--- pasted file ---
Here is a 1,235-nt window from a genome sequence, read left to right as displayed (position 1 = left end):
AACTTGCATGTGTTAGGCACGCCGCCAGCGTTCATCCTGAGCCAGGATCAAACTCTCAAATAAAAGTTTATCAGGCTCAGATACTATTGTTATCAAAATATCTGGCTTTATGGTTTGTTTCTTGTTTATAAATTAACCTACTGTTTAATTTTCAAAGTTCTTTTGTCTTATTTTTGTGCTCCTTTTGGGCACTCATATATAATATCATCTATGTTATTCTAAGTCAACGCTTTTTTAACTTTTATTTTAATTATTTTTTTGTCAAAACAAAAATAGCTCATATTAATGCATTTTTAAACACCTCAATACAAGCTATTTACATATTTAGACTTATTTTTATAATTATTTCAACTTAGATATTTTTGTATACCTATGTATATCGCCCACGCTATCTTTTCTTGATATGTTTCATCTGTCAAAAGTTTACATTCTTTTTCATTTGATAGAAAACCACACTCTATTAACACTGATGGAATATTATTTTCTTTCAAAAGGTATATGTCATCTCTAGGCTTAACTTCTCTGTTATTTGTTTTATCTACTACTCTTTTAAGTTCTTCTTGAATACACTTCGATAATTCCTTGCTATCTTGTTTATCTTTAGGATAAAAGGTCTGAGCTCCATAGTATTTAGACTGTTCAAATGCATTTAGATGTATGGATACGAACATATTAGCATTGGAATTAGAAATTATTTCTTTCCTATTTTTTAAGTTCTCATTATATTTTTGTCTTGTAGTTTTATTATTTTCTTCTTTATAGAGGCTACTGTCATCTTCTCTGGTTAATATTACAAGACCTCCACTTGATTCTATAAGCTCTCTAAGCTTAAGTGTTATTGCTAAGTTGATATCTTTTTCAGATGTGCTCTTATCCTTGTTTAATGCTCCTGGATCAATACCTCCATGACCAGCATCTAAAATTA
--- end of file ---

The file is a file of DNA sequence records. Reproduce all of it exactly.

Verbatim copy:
Here is a 1,235-nt window from a genome sequence, read left to right as displayed (position 1 = left end):
AACTTGCATGTGTTAGGCACGCCGCCAGCGTTCATCCTGAGCCAGGATCAAACTCTCAAATAAAAGTTTATCAGGCTCAGATACTATTGTTATCAAAATATCTGGCTTTATGGTTTGTTTCTTGTTTATAAATTAACCTACTGTTTAATTTTCAAAGTTCTTTTGTCTTATTTTTGTGCTCCTTTTGGGCACTCATATATAATATCATCTATGTTATTCTAAGTCAACGCTTTTTTAACTTTTATTTTAATTATTTTTTTGTCAAAACAAAAATAGCTCATATTAATGCATTTTTAAACACCTCAATACAAGCTATTTACATATTTAGACTTATTTTTATAATTATTTCAACTTAGATATTTTTGTATACCTATGTATATCGCCCACGCTATCTTTTCTTGATATGTTTCATCTGTCAAAAGTTTACATTCTTTTTCATTTGATAGAAAACCACACTCTATTAACACTGATGGAATATTATTTTCTTTCAAAAGGTATATGTCATCTCTAGGCTTAACTTCTCTGTTATTTGTTTTATCTACTACTCTTTTAAGTTCTTCTTGAATACACTTCGATAATTCCTTGCTATCTTGTTTATCTTTAGGATAAAAGGTCTGAGCTCCATAGTATTTAGACTGTTCAAATGCATTTAGATGTATGGATACGAACATATTAGCATTGGAATTAGAAATTATTTCTTTCCTATTTTTTAAGTTCTCATTATATTTTTGTCTTGTAGTTTTATTATTTTCTTCTTTATAGAGGCTACTGTCATCTTCTCTGGTTAATATTACAAGACCTCCACTTGATTCTATAAGCTCTCTAAGCTTAAGTGTTATTGCTAAGTTGATATCTTTTTCAGATGTGCTCTTATCCTTGTTTAATGCTCCTGGATCAATACCTCCATGACCAGCATCTAAAATTA